Many clichéd things can be said of the stories in Justin Taylor’s new collection, Flings. They’re hilarious and heartbreaking; there’s an existential loneliness to their characters; there’s a stark beauty in their sentences. But these sentiments smooth over the messy truths that Taylor works with—he’s managed to gather up all the confusion, repressed aggression, and misplaced acceptance of growing up in the nineties and becoming a young adult in the twenty-first century. Taylor isn’t afraid to place his characters squarely in our place and time. The narrator of “Sungold” manipulates his boss—a coked-up, alcoholic, trust-funded man-baby who owns an unnamed pizza chain—into not being so much of a fuck-up. In “Mike’s Song,” a brother and sister and their divorced father attend a Phish concert together. But behind his contemporary premises, Taylor is practicing a brand of acute, oblique realism that stretches back to Carver and Yates and even to Sherwood Anderson, in which events act as triggers for memories that are the real story. —Andrew Jimenez Read More »

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Kingsley Amis’s James Bond Novel

April 16, 2014 | by

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Happy birthday to Kingsley Amis, who would be ninety-two today. In his 1975 Art of Fiction interview, Amis says,

I think it’s very important to read widely and in a wide spectrum of merit and ambition on the part of the writer. And ever since, I’ve always been interested in these less respectable forms of writing—the adventure story, the thriller, science fiction, and so on—and this is why I’ve produced one or two examples myself. I read somewhere recently somebody saying, “When I want to read a book, I write one.” I think that’s very good. It puts its finger on it, because there are never enough books of the kind one likes: one adds to the stock for one’s own entertainment.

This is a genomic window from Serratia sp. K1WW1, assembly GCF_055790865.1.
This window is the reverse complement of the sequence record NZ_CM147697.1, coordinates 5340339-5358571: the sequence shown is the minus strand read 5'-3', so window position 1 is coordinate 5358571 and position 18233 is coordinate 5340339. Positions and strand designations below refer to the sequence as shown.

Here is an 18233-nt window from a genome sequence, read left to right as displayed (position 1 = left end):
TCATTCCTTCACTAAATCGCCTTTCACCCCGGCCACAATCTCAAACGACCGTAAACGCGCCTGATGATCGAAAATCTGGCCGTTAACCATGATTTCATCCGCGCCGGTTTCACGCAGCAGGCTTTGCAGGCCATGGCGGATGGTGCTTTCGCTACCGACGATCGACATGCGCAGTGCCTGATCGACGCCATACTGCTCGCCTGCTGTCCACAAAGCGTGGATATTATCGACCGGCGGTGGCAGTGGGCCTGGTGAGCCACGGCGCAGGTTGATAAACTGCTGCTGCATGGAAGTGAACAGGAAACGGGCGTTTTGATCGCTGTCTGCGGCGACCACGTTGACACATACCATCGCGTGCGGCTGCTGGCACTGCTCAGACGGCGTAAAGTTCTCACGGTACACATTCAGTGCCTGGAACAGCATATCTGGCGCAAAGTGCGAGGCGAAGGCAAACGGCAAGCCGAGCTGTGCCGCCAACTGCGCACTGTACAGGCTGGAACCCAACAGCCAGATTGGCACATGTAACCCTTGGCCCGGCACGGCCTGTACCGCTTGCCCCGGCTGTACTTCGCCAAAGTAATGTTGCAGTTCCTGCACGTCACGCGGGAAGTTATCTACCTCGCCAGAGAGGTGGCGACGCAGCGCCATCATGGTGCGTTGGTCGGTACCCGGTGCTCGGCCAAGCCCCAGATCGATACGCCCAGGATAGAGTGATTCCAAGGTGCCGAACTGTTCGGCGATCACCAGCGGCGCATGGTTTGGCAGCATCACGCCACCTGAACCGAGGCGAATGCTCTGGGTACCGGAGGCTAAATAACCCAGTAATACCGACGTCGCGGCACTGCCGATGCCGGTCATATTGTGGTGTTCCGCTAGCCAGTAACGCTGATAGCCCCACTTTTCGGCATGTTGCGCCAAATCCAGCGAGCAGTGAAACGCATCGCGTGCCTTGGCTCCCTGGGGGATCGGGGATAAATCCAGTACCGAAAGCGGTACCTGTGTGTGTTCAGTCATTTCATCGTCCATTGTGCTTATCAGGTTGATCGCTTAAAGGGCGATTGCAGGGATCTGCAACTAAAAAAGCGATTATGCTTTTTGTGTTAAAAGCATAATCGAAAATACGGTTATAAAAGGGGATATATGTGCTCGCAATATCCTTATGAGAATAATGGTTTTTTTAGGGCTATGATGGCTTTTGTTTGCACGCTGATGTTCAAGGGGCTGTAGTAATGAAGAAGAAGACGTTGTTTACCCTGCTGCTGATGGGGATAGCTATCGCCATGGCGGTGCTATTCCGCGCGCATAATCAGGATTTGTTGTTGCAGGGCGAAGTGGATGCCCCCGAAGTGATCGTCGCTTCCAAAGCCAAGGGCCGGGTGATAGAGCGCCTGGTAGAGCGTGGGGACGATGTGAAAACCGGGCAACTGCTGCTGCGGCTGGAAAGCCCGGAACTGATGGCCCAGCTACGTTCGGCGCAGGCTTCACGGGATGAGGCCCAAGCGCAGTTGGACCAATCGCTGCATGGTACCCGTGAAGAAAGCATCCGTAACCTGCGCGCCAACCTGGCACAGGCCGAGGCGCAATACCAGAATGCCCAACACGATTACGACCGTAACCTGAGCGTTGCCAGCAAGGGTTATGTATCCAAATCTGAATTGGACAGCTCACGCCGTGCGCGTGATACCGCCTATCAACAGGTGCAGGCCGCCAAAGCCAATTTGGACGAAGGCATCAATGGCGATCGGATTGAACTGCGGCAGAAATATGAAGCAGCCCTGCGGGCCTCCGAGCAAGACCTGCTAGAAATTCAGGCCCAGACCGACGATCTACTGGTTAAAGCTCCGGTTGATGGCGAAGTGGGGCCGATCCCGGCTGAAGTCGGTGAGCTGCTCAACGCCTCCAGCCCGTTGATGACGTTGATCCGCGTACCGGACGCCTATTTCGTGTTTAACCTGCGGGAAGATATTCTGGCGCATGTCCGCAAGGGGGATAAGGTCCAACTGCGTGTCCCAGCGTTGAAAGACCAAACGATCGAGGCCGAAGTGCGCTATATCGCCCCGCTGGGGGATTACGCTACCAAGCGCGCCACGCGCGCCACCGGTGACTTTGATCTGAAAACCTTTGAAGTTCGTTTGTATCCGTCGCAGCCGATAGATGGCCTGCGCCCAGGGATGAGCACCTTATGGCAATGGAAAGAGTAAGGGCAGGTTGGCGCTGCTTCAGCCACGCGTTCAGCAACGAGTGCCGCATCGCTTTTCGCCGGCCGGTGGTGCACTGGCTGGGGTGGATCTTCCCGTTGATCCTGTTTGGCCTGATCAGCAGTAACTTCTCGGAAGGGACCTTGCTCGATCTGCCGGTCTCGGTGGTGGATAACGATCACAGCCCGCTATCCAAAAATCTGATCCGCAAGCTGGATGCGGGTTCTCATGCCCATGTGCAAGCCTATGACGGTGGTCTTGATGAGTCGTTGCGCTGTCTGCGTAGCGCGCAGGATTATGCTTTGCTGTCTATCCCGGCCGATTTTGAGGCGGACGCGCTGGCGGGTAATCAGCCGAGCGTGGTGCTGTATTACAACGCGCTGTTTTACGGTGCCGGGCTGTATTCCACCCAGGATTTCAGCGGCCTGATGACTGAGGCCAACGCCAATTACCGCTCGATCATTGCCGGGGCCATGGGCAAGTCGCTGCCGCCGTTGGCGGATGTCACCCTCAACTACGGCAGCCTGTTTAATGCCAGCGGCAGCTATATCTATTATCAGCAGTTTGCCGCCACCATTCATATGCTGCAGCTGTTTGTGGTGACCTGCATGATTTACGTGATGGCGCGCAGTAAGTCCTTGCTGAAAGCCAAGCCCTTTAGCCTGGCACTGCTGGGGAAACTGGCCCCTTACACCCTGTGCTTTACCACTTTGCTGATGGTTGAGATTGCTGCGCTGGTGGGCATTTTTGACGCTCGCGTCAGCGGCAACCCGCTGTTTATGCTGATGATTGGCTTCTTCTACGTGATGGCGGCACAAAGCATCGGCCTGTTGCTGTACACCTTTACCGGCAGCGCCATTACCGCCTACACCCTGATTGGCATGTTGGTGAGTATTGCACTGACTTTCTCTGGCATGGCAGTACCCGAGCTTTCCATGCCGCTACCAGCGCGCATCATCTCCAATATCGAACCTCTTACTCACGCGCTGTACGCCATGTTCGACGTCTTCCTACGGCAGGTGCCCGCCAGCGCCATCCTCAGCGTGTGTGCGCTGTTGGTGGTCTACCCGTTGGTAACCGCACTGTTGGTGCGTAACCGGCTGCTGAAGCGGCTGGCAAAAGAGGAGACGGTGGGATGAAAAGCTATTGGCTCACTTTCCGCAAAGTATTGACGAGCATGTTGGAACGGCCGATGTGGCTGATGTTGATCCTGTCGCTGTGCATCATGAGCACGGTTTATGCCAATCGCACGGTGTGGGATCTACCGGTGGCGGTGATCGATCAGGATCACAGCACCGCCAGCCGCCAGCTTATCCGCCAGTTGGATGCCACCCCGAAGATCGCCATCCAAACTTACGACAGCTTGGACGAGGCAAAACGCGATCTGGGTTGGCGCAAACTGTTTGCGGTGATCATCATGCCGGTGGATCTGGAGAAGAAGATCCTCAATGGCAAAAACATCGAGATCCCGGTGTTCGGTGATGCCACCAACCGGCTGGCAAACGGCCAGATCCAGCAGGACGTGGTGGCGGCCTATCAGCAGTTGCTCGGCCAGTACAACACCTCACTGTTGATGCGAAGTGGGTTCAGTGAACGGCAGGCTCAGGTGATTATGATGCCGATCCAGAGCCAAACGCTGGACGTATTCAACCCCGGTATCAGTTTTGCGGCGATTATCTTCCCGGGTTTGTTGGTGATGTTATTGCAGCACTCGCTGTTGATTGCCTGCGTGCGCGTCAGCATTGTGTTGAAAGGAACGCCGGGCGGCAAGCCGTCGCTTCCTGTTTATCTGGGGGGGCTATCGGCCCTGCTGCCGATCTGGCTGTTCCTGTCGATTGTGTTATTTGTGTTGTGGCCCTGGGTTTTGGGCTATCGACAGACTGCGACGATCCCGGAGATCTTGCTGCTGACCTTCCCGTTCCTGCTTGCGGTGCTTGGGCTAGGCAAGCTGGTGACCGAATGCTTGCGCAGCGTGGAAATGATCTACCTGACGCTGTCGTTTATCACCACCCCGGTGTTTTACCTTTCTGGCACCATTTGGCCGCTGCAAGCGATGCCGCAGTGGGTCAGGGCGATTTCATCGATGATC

Amis was always a staunch defender of genre fiction—and one of the “examples” he speaks of having produced is Colonel Sun, a James Bond novel he published in 1968 under the pseudonym Robert Markham. Read More »

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Dramatic Deaths, and Other News

October 21, 2013 | by

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  • Citing health concerns, Alice Munro says she will not travel to Sweden to accept her Nobel in person.
  • “For the first time I felt myself in the presence of a talent greater than my own.” The long, strange friendship of Kingsley Amis and Philip Larkin.
  • “People are messes, every one of us.” Editor Giancarlo DiTrapano talks Tyrant.